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Business conditions continue to crumble

The National Australia Bank (ASX:NAB) reckons the Reserve Bank has two more rate rises left in it to take the cash rate to 4.6% from the 4.1% rate set in last Tuesday’s surprise rise.

But that might be a bit too much, if the NAB’s own monthly business survey for May is any guide with news that activity and conditions are now following business confidence in a gathering slide.

And the weak results in the May business survey have prompted the NAB’s chief economist, Alan Oster to warn that “there is a growing risk that the RBA’s attempts to maintain an even keel (could) ‘run aground’.”

He said that the easing in business conditions is accelerating and forward orders falling sharply while confidence is getting weaker.

But in a separate monetary policy update issued yesterday, NAB economists said that “While inflation has clearly peaked, and we (like the RBA) see inflation returning to the band by 2025, the extended period of inflation above target amidst a tight labour market poses the risk of stronger wage and price expectations becoming embedded.”

“Taking rates to 4.6% will weigh more heavily on growth and we have revised down our expectations for growth over 2023 to just 0.5% and pulled back expectations for 2024 to around 0.9%.

That sees unemployment rise more quickly and reach 5.0% by end 2024, the NAB economists wrote on Tuesday.

But the bank’s own business survey for May paints a picture of a business sector facing a rapid decline which if it continues could see a recession emerge more quickly than anyone thinks.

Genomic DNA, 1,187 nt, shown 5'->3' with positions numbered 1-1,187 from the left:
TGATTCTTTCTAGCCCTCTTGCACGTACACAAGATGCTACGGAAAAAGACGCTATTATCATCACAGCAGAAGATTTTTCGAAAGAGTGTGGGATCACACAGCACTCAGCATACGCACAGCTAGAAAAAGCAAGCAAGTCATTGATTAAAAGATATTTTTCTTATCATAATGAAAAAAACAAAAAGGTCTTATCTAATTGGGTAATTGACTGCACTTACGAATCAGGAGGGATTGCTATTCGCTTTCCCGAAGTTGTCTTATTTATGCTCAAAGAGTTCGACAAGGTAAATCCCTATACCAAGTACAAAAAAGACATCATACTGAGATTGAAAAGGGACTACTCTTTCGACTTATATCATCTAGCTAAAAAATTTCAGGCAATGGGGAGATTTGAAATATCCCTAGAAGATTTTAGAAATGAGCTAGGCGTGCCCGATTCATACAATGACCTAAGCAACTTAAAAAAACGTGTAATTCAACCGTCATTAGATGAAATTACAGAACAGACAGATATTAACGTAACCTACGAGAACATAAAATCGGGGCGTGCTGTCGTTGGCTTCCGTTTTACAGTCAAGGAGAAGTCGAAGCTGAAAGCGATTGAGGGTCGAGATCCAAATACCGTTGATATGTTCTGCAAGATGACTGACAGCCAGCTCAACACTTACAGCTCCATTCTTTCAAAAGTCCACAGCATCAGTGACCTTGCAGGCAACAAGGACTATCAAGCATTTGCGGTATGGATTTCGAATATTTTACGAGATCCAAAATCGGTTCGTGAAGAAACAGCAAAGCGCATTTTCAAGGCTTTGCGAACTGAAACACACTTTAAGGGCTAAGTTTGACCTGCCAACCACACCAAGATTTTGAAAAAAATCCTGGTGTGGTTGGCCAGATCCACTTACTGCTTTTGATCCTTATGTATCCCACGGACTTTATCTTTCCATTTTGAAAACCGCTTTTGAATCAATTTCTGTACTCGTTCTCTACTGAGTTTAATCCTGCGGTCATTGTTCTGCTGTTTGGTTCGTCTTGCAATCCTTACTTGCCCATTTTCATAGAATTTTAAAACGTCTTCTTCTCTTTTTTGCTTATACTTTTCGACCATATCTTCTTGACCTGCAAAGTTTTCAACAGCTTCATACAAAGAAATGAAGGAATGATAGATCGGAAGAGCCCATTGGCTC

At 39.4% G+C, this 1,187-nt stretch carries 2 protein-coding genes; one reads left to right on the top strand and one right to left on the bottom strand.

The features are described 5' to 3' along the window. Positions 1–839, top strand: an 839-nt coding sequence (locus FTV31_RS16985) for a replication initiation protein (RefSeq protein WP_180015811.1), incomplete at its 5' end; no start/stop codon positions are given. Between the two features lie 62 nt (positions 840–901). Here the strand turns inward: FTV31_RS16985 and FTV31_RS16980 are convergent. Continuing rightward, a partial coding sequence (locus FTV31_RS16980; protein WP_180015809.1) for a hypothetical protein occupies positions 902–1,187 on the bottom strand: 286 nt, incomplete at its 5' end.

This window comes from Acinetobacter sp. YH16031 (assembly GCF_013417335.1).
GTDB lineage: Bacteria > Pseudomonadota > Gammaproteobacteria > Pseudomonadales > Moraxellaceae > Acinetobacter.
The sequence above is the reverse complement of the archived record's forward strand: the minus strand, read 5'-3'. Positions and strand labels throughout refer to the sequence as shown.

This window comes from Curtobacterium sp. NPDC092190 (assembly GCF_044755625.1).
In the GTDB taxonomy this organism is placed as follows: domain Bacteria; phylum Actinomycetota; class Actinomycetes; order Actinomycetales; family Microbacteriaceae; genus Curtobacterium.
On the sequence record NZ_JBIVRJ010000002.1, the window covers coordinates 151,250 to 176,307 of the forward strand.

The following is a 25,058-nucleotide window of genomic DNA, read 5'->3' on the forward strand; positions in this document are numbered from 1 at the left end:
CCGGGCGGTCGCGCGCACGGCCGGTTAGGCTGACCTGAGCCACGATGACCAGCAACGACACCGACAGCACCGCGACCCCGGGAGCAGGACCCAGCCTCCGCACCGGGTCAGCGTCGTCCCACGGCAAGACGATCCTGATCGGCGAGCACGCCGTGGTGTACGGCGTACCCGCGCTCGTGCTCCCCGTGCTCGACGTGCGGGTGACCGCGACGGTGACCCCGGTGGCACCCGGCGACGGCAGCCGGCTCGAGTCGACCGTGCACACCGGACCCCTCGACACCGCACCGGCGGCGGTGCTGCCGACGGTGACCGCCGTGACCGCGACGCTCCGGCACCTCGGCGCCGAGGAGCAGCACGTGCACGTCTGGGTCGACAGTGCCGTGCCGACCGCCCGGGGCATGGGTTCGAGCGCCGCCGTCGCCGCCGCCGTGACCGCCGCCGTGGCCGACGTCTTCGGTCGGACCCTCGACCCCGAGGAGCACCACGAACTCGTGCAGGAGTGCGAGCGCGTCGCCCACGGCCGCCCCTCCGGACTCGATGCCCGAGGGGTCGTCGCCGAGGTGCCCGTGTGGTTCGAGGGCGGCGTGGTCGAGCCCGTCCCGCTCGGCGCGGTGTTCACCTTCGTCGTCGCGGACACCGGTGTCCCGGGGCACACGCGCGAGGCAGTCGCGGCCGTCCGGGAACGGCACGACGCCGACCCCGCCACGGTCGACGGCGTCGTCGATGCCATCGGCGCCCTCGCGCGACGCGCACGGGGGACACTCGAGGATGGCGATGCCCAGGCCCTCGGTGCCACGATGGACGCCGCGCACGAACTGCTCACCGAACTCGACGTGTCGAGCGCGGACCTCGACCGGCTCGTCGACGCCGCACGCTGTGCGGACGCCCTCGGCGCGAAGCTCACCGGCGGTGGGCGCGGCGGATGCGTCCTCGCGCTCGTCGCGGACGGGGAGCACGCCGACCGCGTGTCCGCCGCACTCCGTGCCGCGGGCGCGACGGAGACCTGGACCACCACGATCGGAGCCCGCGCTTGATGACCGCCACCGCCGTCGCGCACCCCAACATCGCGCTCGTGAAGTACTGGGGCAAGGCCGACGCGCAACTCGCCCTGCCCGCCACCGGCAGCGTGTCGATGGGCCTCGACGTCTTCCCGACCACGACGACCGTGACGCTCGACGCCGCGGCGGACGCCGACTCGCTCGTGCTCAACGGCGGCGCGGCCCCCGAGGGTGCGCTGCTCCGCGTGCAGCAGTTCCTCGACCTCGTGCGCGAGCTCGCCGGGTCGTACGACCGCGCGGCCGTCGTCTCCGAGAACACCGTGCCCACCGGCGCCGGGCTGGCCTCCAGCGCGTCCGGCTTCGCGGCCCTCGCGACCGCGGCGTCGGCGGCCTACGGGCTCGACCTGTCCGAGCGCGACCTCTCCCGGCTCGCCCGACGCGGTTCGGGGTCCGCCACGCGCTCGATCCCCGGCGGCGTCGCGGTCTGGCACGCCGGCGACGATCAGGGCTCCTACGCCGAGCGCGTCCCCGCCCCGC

“Business conditions continued to ease in May with notable declines across the trading, profitability, and employment sub-components. The fall in conditions now appears to be accelerating, and while they remain a touch above their long-run average they are well below the levels we saw in early 2023.”

“Confidence fell to -4 index points in the month and has tracked at or below 0 since February – with most industries now in negative territory. Forward orders fell sharply and if sustained will likely see a further sharp slowing in demand,” The NAB said in the survey commentary.

“This is particularly evident in the consumer sector, where forward orders in both retail and wholesale fell very sharply and are now the weakest of all industries. That said, while activity is now clearly slowing, capacity utilisation remains well above pre-pandemic levels and has shown little signs of a pullback to date.

“This has been reflected on the cost side where both input and output price growth continue to track at a high rate.”

Contrast that commentary to the remarks in the bank’s April survey:

“Business conditions continued to ease in April but remained elevated, reflecting the enduring resilience of demand and a strong labour market. Trading conditions were lower but at +20 index points remain at a very high level, and the employment index has stabilised well above its historical average.

“Confidence, by contrast, is now mired below average (albeit it has also stabilised in recent months) suggesting firms expect the recent period of resilience to fade.”

Np sign of that resilience now in business conditions and NAB chief economist, Alan Oster said in his Tuesday release:

“Business conditions recorded a solid decline in May, and it appears the gradual easing we have seen through early 2023 appears to be strengthening.”

“That said, conditions remain above average reflecting just how strong the economy was through 2022.”

According to Mr Oster “the forward orders measure typically leads business conditions and historically has been the best measure of economic activity”.

“If orders persist at these levels we could well see ongoing sharp falls in business conditions, highlighting the risks around economic growth through the middle of this year.”